And I like how, when something weird happens, the explanation isn't *always* supernatural.  For instance, Nathan's brother has a middle-aged man in the boot of his car for -- well, irrational reasons, but not supernatural one.  Another thing I love -- a subtle thing that I wish they'd played up more -- is how these post-storm events are slowly, steadily abrading the ASBO kids' ability to deal normally with normal-life events.  When Jessica tells Simon, "You'll think I'm a freak, but I have to tell you this: I'm a virgin," you can see the gears slowly turn in Simon's head: "Oh.  Okay.  Okay, wait, she *isn't* talking about a freaky superpower."  Ditto for the scene with Nathan stomping the hell out of Marnie's afterbirth.  These people now live in a world where "alien baby" makes perfect sense, and of *course* it would be intent on killing them.  Every other damn thing is.

And this reminds me: overall, the show is hilarious -- more so than series one, which was all tightly wrapped up in mounting terror.  They mine humor from Nathan dropping one-liners, from characters just being themselves, and from the ASBOers having to horrible things to avoid getting killed.

I'll finish up by talking about the finale.  I'm of two minds about it.  On the one hand, I love the notion that they'll 'reset' these characters with new powers -- and, logistics-wise, they've opened the door to easily rotating in new characters, even.  So that's a bold move.  And it's great to end series two with a rumination about whether these powers are worth having.  But on the other hand, this felt like the ultimate moment of "let's reset things back to normal."  At that point in the story, it made sense for the characters to move on.  They'd sold their powers.  They'd found enough money to be comfortable.  And their powers had, honestly, caused them nothing but trouble.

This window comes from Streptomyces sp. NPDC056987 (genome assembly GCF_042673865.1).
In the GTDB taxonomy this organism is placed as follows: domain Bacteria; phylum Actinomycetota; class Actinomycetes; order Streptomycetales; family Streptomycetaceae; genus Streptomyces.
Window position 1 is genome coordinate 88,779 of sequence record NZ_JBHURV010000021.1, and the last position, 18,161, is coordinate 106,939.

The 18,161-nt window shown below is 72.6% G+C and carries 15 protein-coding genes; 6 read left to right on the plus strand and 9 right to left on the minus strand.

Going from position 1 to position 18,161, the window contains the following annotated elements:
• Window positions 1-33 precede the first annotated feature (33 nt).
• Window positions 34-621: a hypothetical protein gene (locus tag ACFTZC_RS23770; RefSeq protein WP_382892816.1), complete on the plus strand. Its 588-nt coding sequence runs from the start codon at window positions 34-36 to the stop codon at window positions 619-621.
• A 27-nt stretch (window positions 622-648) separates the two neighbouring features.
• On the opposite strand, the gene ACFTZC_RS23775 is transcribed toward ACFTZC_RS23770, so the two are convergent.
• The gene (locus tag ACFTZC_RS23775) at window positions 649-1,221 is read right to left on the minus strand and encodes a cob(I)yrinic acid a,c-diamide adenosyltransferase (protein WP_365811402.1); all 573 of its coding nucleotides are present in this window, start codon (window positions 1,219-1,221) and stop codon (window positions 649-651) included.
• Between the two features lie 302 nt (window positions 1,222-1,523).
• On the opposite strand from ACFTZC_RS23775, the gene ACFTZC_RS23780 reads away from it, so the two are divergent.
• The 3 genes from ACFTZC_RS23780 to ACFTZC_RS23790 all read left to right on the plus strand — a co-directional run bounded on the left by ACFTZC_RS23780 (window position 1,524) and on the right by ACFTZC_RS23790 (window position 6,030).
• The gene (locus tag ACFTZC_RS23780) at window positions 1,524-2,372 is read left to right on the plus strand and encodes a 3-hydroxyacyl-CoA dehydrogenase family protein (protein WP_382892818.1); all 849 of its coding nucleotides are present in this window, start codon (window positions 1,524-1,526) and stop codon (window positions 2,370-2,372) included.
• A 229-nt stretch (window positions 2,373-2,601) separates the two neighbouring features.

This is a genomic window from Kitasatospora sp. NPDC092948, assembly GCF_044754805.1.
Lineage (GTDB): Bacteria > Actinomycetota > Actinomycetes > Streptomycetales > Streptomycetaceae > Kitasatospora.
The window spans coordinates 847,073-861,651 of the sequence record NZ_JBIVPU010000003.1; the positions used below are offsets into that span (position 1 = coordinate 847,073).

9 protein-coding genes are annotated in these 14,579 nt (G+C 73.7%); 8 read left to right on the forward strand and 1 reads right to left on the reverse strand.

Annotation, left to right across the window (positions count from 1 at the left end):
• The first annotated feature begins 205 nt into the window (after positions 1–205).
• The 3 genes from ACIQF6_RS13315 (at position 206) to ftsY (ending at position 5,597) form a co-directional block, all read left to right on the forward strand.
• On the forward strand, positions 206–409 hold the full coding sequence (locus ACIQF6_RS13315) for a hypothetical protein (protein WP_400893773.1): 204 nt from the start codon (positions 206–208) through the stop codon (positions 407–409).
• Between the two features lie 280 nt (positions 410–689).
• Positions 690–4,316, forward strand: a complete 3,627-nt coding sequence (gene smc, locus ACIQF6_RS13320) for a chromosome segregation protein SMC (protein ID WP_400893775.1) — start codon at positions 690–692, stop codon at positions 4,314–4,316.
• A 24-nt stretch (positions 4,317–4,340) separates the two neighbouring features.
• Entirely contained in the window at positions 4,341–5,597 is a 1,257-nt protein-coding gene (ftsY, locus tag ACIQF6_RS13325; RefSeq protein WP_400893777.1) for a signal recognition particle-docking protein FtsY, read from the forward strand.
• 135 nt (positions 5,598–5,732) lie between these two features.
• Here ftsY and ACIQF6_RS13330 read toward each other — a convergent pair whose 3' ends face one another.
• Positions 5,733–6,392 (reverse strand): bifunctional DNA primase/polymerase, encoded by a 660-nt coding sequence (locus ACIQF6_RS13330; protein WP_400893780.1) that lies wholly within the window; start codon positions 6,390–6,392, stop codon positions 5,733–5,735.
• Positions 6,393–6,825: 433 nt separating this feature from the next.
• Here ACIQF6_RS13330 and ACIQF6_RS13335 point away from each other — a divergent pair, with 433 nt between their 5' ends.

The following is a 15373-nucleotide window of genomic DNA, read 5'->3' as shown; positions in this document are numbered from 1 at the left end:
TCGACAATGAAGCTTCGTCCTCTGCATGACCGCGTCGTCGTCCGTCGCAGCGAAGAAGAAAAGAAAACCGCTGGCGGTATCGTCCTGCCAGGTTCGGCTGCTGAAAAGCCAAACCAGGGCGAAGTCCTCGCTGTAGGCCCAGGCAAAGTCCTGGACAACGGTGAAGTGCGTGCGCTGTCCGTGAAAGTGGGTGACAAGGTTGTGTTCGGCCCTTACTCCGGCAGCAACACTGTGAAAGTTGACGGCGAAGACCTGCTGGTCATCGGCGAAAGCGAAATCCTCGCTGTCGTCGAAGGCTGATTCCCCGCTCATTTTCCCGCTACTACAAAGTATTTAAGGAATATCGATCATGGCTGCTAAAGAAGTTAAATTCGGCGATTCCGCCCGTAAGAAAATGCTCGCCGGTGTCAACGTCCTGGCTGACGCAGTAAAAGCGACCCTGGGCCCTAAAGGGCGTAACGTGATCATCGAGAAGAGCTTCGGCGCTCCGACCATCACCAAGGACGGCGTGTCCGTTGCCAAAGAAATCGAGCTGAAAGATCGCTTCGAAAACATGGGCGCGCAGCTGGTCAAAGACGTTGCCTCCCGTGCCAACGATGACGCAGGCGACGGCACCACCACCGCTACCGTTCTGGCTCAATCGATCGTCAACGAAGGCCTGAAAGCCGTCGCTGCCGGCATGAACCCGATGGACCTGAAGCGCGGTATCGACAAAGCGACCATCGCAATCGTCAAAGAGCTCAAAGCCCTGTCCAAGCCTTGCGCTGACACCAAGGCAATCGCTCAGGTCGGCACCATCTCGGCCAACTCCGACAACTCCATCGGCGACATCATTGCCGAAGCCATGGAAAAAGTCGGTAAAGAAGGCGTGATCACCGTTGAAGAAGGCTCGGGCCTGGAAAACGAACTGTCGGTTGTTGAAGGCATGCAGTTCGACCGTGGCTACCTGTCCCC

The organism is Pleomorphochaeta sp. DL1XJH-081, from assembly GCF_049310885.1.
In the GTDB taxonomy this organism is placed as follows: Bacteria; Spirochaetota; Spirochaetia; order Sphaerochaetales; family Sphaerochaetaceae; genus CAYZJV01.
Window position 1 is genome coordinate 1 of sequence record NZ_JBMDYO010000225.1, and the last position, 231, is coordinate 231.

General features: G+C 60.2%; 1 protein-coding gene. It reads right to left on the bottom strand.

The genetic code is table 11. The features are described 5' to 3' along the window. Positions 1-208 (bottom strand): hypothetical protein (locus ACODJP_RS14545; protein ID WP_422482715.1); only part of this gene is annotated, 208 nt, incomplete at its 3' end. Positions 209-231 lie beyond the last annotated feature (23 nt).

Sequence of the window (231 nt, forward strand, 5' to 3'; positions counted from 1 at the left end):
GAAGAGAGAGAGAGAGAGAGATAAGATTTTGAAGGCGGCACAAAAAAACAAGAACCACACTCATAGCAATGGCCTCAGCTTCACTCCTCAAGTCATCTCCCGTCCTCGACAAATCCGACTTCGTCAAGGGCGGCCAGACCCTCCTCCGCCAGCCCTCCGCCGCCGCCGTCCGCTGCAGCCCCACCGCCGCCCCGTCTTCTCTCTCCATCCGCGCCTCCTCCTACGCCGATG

So at this point, why do they spend all their ill-gotten wealth on getting new powers?  The sensible character motivation is to keep the money.  But of course, if they do that, the show's over -- or the show changes its basic structure, and Misfits is too timid to do that.  So: the characters need to move on, but the *plot* needs them to buy new powers.  The plot wins, and I'm left with a bunch of people doing something arbitrary.

Ah well.  I'm sure I'll see series three at some point, but I don't a pressing need to see it any time soon.

For next time:  I'll continue to listen to the audiobook of Dark Force Rising, and probably start in on netflix's House of Cards(judovitch can vouch for my teenaged obsession with the BBC original.)

[1] ... and honestly, the way that Chad goes very quickly full psycho take us into pure "the character is doing what the plot needs him to do" territory.  That bugged me, because the rest of the film held together so solidly.
[2] i.e., some character says they can't call the cops, because of reasons, but really because cops would confuse the plot line and keep it from being self-contained and easy to shoot.
[3] They deserve some kind of a prize for using tilt-shift photography in a way that doesn't feel like a cheesy gimmick.  (Ahem